Lance Zierlein, NFL.com

How he fits the Redskins: This doesn’t take a whole lot of explaining. The Redskins have not had a reliable pair of safeties since they lost Sean Taylor 10 years ago. Su’a Cravens is moving into the strong safety spot. A pick line Baker could solidify the position for years to come.

His passion for the game is a big resume enhancer for McCloughan. He wants players who love football and Baker appears to fit that mold.

Baker plays fast, as in fast enough to cover slot receivers when called upon. McCloughan doesn’t much care for 40 times; he will judge a player’s speed off the tape. But it will be interesting to see how Baker runs at the combine.

At Washington, they sent him after the quarterback on occasion and I could see the Redskins doing that as well. Baker had three sacks last season and in a game I watched him play against USC he had two quarterback hurries that led to interceptions by his teammates.

Potential issues: At 5-10, 180 he is on the small side for a safety, at least one that McCloughan might prefer. His size gives him trouble if he must tackle a tight end or a big running back.

His play against the run is inconsistent. At times, he takes bad angles, can’t get off blocks and misses tackles. But at other times he sniffs out a play and makes a tackle in the backfield.  

Baker might grade out to be more of a late first- or early second-round pick. McCloughan will stick to his draft board for the most part and if the value isn’t there in his opinion he could bypass Baker in favor of a higher graded player despite the need. Or perhaps he can execute a trade and end up with Baker with a pick somehwere in the twenties. 

Bottom line: Right now Baker is Mike Mayock’s fourth-ranked safety. Malik Hooker of Ohio State and Jamal Adams of LSU are likely to be gone by the time the 17th pick is on the clock. Jabrill Peppers, Mayock’s No. 3 safety, is too similar to Cravens and many think he might be a better fit on offense. If they want to get a first-round safety it appears that Baker is the guy.

Certainly, Baker’s size will give McCloughan pause. They can bulk him up some but he could have a problem carrying as many as 200 pounds. Not only could he have problems dealing with bigger players, he could deal with injury problems.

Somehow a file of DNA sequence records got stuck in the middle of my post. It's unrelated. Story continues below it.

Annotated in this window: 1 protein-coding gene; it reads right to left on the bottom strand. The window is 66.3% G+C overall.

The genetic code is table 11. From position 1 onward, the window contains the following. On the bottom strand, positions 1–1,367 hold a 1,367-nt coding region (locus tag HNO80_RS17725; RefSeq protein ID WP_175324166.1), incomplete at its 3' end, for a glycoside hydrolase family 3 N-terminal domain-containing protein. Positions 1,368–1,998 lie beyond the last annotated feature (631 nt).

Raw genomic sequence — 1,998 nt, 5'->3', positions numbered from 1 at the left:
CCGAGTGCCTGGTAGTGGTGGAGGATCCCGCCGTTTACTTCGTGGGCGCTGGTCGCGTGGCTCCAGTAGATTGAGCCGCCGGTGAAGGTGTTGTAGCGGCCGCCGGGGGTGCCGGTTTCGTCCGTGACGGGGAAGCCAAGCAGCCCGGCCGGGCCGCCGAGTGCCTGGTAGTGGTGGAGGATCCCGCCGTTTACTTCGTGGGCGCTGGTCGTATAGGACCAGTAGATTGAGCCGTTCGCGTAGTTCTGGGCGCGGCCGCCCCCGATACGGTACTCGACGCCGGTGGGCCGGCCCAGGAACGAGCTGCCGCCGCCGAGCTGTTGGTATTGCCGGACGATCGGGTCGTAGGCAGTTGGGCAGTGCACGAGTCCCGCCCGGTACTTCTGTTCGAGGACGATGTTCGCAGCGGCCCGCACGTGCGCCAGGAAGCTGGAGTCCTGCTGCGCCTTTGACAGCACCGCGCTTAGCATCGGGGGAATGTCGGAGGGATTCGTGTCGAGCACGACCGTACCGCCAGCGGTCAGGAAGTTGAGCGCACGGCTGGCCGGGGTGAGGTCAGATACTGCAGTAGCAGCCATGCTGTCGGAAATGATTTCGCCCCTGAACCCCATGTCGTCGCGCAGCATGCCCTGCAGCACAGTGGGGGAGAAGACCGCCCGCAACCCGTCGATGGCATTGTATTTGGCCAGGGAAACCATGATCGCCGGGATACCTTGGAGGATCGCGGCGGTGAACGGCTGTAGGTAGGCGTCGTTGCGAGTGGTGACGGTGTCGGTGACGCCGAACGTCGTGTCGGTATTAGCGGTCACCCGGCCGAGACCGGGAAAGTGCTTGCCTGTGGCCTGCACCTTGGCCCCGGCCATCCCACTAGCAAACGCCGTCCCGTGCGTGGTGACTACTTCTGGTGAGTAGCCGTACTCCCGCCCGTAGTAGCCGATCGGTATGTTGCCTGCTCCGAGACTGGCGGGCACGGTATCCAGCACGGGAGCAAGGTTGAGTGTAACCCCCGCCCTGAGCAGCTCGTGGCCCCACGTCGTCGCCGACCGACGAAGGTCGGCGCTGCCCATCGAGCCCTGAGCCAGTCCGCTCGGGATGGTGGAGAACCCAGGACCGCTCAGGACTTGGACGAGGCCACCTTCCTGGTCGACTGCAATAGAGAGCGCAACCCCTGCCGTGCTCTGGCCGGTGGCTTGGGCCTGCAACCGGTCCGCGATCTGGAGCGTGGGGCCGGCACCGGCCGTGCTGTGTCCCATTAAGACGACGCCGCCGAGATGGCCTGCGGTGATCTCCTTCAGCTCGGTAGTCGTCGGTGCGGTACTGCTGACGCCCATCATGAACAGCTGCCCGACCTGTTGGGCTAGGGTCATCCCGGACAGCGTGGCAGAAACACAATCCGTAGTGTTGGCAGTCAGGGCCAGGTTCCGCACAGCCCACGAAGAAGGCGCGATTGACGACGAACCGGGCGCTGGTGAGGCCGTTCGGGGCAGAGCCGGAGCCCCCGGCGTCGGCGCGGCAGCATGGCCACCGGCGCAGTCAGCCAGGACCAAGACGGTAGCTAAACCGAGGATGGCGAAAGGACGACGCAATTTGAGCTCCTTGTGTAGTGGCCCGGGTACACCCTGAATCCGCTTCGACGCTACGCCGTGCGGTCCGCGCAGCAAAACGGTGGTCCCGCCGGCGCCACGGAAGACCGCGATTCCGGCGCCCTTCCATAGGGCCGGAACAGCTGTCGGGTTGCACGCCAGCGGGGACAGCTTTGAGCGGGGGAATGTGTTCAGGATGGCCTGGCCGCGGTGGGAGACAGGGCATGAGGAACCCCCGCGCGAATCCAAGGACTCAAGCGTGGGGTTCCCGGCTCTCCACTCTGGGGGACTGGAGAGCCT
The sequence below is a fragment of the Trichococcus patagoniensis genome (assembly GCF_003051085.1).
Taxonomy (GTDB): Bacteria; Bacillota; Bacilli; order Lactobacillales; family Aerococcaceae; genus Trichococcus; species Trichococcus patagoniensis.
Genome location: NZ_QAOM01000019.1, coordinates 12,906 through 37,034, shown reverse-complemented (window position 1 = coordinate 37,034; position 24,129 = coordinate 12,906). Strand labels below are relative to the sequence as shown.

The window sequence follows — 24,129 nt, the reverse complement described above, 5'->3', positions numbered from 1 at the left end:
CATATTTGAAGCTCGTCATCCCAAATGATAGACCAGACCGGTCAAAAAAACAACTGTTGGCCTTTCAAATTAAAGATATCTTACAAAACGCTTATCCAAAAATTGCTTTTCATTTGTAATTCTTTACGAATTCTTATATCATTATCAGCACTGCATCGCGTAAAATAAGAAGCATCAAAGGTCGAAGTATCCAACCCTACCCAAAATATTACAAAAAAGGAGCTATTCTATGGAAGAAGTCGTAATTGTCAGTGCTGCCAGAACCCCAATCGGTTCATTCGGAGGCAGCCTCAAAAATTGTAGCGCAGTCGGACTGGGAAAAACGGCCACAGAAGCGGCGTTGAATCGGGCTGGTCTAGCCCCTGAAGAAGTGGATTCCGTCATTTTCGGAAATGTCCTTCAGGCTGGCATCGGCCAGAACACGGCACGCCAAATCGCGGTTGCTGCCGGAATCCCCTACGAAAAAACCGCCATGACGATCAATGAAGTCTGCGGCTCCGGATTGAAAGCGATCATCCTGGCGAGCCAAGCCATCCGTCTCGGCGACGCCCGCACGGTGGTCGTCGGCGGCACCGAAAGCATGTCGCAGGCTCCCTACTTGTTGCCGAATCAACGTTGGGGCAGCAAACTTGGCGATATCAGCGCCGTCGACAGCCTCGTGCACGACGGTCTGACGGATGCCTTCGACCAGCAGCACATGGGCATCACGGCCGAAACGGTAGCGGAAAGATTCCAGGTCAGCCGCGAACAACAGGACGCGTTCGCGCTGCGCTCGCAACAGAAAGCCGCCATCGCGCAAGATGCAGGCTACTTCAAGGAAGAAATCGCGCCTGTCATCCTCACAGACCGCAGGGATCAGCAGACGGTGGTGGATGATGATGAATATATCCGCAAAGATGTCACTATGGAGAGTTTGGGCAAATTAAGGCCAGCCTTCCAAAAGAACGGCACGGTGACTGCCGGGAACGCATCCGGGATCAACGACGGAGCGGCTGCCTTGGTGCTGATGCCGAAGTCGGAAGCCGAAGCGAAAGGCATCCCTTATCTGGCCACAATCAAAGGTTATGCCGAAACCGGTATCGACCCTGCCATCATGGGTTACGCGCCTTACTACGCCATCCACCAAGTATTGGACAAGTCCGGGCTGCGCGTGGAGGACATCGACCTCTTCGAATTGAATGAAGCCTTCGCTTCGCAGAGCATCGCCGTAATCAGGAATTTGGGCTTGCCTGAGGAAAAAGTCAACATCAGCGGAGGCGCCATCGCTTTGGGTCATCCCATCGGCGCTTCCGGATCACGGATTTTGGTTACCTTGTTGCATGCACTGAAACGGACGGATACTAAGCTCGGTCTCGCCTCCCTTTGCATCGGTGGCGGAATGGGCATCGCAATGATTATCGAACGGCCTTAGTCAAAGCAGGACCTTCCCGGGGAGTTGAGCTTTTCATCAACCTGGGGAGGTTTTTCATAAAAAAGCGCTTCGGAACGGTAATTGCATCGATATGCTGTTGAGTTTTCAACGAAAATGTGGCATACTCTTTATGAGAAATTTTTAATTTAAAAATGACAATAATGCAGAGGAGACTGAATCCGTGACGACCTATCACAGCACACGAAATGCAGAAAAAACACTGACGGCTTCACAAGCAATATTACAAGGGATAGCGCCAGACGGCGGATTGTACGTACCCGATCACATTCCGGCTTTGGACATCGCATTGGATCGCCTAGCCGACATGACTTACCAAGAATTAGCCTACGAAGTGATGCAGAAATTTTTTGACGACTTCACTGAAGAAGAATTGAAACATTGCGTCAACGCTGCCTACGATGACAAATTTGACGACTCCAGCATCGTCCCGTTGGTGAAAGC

In Baker’s NFL.com profile they compare him to former Colts safety Bob Sanders. Every season in which Sanders played more than 10 games he was a first-team All-Pro. Problem was, he only managed to play in double-digit games in two seasons. The Redskins will be wary of the possibility of getting bursts of great play from someone like Baker with some stints on injured reserve. 

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Redskins position Outlook: Su'a Cravens will help, but safety needs more

Redskins position Outlook: Su'a Cravens will help, but safety needs more

Over the next few weeks, JP Finlay and Rich Tandler will grade each position group’s performance in 2016, break down the current personnel situation and evaluate the unit's outlook for 2017.

Safety

Starters: Duke Ihenacho, Will Blackmon

Backups: Deshazor Everett, Josh Evans

Injured/Reserve/Waived: Donte Whitner, DeAngelo Hall, David Bruton

Free Agents: Duke Ihenacho, Whitner 

Rewind: The Redskins tried to get by in 2016 without a serious investment in the safety position. In August the plan was for Washington to start DeAngelo Hall and David Bruton at the safety spots. Hall suffered an injury in Week 3, Bruton in Week 4, and neither player would return. 

Bruton's play was never starter level, and his replacement for many snaps came in the form of Donte Whitner. Once a great player, Whitner was past his prime, and though he got a ton of action for the 'Skins, was often a liability. Ihenacho missed tackles, but curiously got fewer snaps than Whitner. Deshazor Everett flashed in his few opportunities with the defense, but also rarely got snaps. Blackmon made some plays and gave some up, but fought injuries and was converting to the saftey position from corner for the first time in his 10-year career. 

Fast forward: One big piece of the safety puzzle should come with Su'a Cravens' move from linebacker to safety. A physical, intelligent player, as a rookie Cravens proved a nose for the ball and a sure tackler. He will help the 'Skins in the back of the defense. What player lines up next to him will be a major question. Cravens does not have elite speed, and Washington will need to pair him with a safety that can handle deep middle coverage. 

It's very hard to see Bruton or Whitner back on the roster in 2017, and Ihenacho seems like a long shot as well. After dealing with injuries for multiple seasons, Hall will need to rework his deal to stay with the 'Skins, something the veteran admitted in his locker clean out interview with the media. 

Blackmon has another year left on his deal, and is a versatile option for the 'Skins defense. His natural position, however, is corner, and the 'Skins should effort to get Blackmon back on the outside of their defense. Everett deserved to play more than Whitner late in 2016, but didn't, which creates questions. Everett should at least get a chance to compete for more playing time in 2017. There is also speculation that Bashaud Breeland could transition to safety, but that seems far fetched.

It's important the Redskins look to bolster the safety position this offseason, be it in free agency or the draft. After the defensive line, safety may be the greatest position of need for Washington. Cravens has all the tools to be great, but he still is a young player with zero NFL experience in the secondary. Scot McCloughan should take steps to cement a solid player next to Cravens, as well as more depth at the position to sustain injuries, like what happened in 2016.

Redskins Position Outlook: Running back | Defensive line | Outside linebackers | Inside linebackers Cornerbacks